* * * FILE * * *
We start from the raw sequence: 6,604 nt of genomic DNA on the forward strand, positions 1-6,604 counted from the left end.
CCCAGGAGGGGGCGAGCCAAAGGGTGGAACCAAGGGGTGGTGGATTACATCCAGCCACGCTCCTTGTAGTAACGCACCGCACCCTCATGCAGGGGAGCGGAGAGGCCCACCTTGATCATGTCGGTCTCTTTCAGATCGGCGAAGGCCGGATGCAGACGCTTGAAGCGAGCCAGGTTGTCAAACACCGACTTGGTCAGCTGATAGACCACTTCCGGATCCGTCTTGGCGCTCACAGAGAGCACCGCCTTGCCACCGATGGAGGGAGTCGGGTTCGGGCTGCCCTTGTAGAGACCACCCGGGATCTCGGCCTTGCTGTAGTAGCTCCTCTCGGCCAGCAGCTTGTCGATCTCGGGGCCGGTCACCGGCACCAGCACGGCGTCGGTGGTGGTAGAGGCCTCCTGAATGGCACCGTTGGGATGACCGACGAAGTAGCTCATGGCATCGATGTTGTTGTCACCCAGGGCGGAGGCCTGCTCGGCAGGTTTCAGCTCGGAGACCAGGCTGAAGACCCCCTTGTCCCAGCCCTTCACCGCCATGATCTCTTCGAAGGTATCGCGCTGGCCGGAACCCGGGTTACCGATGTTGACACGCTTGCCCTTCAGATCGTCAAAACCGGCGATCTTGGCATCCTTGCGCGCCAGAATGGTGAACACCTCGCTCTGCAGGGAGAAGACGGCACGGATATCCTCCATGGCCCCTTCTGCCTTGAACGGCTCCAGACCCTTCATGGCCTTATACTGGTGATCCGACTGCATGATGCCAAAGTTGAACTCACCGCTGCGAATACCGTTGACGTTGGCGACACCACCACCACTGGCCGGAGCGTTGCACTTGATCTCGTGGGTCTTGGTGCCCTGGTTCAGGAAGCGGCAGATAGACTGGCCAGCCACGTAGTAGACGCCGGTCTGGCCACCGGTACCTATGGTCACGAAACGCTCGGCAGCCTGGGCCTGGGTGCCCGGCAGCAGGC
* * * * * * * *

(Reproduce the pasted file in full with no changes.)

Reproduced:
We start from the raw sequence: 6,604 nt of genomic DNA on the forward strand, positions 1-6,604 counted from the left end.
CCCAGGAGGGGGCGAGCCAAAGGGTGGAACCAAGGGGTGGTGGATTACATCCAGCCACGCTCCTTGTAGTAACGCACCGCACCCTCATGCAGGGGAGCGGAGAGGCCCACCTTGATCATGTCGGTCTCTTTCAGATCGGCGAAGGCCGGATGCAGACGCTTGAAGCGAGCCAGGTTGTCAAACACCGACTTGGTCAGCTGATAGACCACTTCCGGATCCGTCTTGGCGCTCACAGAGAGCACCGCCTTGCCACCGATGGAGGGAGTCGGGTTCGGGCTGCCCTTGTAGAGACCACCCGGGATCTCGGCCTTGCTGTAGTAGCTCCTCTCGGCCAGCAGCTTGTCGATCTCGGGGCCGGTCACCGGCACCAGCACGGCGTCGGTGGTGGTAGAGGCCTCCTGAATGGCACCGTTGGGATGACCGACGAAGTAGCTCATGGCATCGATGTTGTTGTCACCCAGGGCGGAGGCCTGCTCGGCAGGTTTCAGCTCGGAGACCAGGCTGAAGACCCCCTTGTCCCAGCCCTTCACCGCCATGATCTCTTCGAAGGTATCGCGCTGGCCGGAACCCGGGTTACCGATGTTGACACGCTTGCCCTTCAGATCGTCAAAACCGGCGATCTTGGCATCCTTGCGCGCCAGAATGGTGAACACCTCGCTCTGCAGGGAGAAGACGGCACGGATATCCTCCATGGCCCCTTCTGCCTTGAACGGCTCCAGACCCTTCATGGCCTTATACTGGTGATCCGACTGCATGATGCCAAAGTTGAACTCACCGCTGCGAATACCGTTGACGTTGGCGACACCACCACCACTGGCCGGAGCGTTGCACTTGATCTCGTGGGTCTTGGTGCCCTGGTTCAGGAAGCGGCAGATAGACTGGCCAGCCACGTAGTAGACGCCGGTCTGGCCACCGGTACCTATGGTCACGAAACGCTCGGCAGCCTGGGCCTGGGTGCCCGGCAGCAGGC